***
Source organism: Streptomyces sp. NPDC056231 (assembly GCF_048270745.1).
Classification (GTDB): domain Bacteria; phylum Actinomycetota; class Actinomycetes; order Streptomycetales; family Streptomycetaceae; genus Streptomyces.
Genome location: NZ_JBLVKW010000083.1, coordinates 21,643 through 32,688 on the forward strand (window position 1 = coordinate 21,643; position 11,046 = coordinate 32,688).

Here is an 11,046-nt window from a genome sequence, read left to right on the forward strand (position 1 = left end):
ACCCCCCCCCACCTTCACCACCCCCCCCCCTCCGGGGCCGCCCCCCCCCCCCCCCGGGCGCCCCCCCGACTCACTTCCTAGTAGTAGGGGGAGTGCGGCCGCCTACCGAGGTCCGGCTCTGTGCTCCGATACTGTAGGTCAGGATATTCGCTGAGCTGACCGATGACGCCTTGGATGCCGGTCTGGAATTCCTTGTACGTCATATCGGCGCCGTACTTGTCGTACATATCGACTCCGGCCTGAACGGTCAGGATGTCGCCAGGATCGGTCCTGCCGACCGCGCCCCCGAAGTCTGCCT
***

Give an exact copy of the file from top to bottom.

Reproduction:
Source organism: Streptomyces sp. NPDC056231 (assembly GCF_048270745.1).
Classification (GTDB): domain Bacteria; phylum Actinomycetota; class Actinomycetes; order Streptomycetales; family Streptomycetaceae; genus Streptomyces.
Genome location: NZ_JBLVKW010000083.1, coordinates 21,643 through 32,688 on the forward strand (window position 1 = coordinate 21,643; position 11,046 = coordinate 32,688).

Here is an 11,046-nt window from a genome sequence, read left to right on the forward strand (position 1 = left end):
ACCCCCCCCCACCTTCACCACCCCCCCCCCTCCGGGGCCGCCCCCCCCCCCCCCCGGGCGCCCCCCCGACTCACTTCCTAGTAGTAGGGGGAGTGCGGCCGCCTACCGAGGTCCGGCTCTGTGCTCCGATACTGTAGGTCAGGATATTCGCTGAGCTGACCGATGACGCCTTGGATGCCGGTCTGGAATTCCTTGTACGTCATATCGGCGCCGTACTTGTCGTACATATCGACTCCGGCCTGAACGGTCAGGATGTCGCCAGGATCGGTCCTGCCGACCGCGCCCCCGAAGTCTGCCT